Frederick was a case of making a decision based on what the team thought they knew that others have missed. The next part of the line was a matter of turning bad luck into a good thing. As their spot drew nearer in 2014, the team was set on picking linebacker Ryan Shazier. But the Pittsburgh Steelers also coveted him, and they had the pick right in front of Dallas. This left the Cowboys with only one remaining first-round grade on their board, Zack Martin. After taking two offensive linemen in the first round over the previous three years, this was not the direction they planned to go. They could have elected to trade down, but decided to stick with their board. While there was truly not a wrong choice between Shazier and Martin, Dallas has had nothing to complain about with how it turned out, and Martin immediately established himself as one of the elite guards in the league, despite being converted from his college position at tackle. He went to the Pro Bowl as a rookie, and his addition led to the emergence of the Cowboys' line as one of the elite units in pro football.
Bad luck played a huge part for the Cowboys in 2015, but this time it was the horrible misfortune that befell La'el Collins. Prior to the draft, he was seen as sure-fire first-round pick and a likely top ten player. But his former girlfriend was tragically murdered just prior to the draft, and the police wanted to question him. This scared off the entire league, leading him to go undrafted and costing him millions of dollars. The Cowboys dispatched a team of scouts and investigators to Baton Rouge and determined that he would be found to have no connection to the death of his ex, which turned out to be correct. They then put on a full court press to sign him as a UDFA, and got his name on a contract before he ever visited another team. He wound up becoming a starter when Ron Leary was injured last season. (Leary himself was a major UDFA acquisition, having gone undrafted because of concerns over a degenerative knee condition.)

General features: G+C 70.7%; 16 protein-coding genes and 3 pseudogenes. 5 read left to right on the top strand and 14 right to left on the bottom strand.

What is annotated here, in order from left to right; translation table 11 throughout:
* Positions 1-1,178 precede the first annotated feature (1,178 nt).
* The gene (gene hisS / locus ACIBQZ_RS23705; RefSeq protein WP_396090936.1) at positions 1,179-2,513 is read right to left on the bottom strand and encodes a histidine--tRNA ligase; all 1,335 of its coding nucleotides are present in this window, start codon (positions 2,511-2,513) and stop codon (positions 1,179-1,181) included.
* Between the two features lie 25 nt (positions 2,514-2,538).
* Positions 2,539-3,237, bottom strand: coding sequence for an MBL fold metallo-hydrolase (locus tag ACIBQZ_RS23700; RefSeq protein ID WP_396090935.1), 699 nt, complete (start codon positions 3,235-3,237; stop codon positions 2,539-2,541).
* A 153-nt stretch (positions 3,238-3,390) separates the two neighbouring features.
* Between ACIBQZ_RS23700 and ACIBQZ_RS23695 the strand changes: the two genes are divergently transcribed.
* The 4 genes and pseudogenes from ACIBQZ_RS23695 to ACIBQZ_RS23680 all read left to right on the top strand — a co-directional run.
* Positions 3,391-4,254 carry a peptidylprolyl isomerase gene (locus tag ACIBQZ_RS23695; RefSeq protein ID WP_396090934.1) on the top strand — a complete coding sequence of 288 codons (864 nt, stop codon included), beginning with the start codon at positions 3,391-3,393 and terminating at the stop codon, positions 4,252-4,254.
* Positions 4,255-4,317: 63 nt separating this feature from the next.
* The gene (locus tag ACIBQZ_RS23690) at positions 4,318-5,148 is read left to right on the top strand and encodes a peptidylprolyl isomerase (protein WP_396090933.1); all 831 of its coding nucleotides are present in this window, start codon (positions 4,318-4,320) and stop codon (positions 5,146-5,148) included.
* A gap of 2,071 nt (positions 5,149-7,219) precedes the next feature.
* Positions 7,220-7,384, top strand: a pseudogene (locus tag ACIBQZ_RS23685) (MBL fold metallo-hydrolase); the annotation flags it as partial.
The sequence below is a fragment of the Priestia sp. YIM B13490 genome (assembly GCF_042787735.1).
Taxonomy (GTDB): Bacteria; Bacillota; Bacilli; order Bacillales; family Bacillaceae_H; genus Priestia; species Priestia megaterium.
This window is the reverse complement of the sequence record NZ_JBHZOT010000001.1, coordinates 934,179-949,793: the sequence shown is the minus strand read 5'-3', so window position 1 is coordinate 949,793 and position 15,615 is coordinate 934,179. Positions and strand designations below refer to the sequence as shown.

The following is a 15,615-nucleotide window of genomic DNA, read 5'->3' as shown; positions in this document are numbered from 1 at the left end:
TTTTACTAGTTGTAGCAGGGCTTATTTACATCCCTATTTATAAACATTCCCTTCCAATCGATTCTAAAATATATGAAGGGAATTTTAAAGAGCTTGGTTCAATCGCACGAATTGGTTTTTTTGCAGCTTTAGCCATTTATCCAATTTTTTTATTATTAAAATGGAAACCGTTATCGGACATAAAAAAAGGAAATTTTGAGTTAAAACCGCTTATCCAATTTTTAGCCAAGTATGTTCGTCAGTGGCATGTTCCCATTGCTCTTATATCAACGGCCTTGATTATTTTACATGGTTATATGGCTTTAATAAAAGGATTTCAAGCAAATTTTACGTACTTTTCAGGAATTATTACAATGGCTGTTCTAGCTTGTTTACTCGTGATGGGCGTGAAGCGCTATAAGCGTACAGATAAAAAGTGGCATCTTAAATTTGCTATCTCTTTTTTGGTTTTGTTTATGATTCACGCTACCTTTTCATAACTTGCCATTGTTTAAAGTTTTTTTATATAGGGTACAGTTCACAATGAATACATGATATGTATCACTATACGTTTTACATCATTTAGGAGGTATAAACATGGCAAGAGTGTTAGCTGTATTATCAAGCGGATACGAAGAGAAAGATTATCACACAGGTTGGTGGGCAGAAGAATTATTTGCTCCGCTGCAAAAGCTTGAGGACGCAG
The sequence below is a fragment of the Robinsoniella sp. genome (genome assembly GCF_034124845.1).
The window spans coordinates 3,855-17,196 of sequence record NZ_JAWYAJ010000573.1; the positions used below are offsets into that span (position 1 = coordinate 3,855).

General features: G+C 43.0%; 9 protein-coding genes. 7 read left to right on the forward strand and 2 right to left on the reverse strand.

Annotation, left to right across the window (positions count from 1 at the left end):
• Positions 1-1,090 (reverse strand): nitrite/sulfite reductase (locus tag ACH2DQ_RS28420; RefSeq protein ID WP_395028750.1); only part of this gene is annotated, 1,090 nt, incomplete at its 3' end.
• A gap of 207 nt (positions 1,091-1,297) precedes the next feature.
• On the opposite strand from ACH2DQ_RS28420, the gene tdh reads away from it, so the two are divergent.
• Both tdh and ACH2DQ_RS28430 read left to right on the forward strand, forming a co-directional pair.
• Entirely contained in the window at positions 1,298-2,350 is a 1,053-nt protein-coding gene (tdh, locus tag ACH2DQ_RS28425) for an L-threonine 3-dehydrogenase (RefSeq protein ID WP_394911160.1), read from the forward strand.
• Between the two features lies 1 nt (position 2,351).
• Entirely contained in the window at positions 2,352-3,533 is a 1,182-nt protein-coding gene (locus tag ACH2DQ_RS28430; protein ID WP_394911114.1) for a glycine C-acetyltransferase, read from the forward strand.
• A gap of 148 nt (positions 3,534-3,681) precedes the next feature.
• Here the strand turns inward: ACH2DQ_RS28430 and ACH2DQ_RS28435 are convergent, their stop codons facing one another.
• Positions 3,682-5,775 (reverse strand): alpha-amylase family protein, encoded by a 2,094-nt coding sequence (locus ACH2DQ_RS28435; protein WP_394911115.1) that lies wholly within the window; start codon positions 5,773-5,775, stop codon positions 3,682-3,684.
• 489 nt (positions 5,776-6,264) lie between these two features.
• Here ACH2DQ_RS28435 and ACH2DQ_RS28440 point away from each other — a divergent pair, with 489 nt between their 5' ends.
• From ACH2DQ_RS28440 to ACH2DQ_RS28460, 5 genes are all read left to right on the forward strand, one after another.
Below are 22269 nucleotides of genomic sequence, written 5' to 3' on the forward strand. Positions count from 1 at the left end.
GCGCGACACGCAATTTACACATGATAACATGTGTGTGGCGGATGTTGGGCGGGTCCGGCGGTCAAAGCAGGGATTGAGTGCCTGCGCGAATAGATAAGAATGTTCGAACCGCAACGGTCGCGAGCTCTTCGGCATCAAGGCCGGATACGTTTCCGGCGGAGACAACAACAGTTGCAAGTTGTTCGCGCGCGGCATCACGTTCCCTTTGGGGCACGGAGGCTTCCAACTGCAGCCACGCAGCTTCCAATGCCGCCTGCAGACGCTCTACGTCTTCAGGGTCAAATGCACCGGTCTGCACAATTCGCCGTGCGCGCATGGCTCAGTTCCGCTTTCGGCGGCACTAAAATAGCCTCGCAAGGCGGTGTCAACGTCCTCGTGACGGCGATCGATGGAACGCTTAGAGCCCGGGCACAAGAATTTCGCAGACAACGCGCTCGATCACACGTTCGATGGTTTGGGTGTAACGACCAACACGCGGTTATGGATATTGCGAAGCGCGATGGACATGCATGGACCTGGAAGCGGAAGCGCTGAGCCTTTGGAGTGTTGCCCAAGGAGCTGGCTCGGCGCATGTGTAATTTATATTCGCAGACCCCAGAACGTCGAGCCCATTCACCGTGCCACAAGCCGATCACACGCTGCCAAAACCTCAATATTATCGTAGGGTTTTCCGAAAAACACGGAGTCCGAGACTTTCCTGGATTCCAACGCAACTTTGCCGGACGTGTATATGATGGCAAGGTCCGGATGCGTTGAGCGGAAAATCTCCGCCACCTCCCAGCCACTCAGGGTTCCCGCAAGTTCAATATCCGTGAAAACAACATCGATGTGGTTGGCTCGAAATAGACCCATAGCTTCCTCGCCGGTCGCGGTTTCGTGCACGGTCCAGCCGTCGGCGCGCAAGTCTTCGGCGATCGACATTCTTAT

Now the Cowboys have not only one of the most talented offensive lines, with four legitimate first-round talents to line up alongside the wily Free, but one of the youngest. Given that O linemen have some of the longest productive careers in the league, this unit could be dominant for the better part of another decade. And having it in place set the table to draft Elliott with the fourth-overall pick. The Cowboys have gone with putting the best running back available behind what is seen by so many as the best line in the league, with one of the best quarterback-wide receiver combos to provide truly impressive offensive potential. And it was as much by chance and jumping at some last minute opportunities as design. Probably, it was much more the former than the latter.
This is the real truth of building an NFL roster. Planning and building a draft board, as well as the list of free agents to seek, are all well and good, but there are 31 other teams also putting their concentrated efforts into doing the exact same thing with the same pool of available players. After the first few picks of the draft, and from the very start of free agency, reaction is crucial. Hindsight makes it look like the Cowboys executed a brilliant plan to assemble what is hoped to be the next iteration of the Great Wall of Dallas, but so many of the moves could easily have never happened. It is perhaps one way in which the evolving philosophy of building the team, which has shifted in favor of youth, using the draft, and growing your own stars over acquiring top-level veterans, has been a factor in success. But the team is still struggling with their picks after the first round, and of course all this is just potential for the coming season that has to play out on the field.
Still, the Cowboys are poised to have something truly special on offense. It all starts with the big uglies up front (and frankly Smith and Fredbeard are each in their own way some fearsomely fine specimens of men if you are honest). That foundation came about through a fascinating series of twists and turns that not only could not have been predicted, but were highly unlikely.
As was said, it is always better to be lucky than good, although some of both always helps.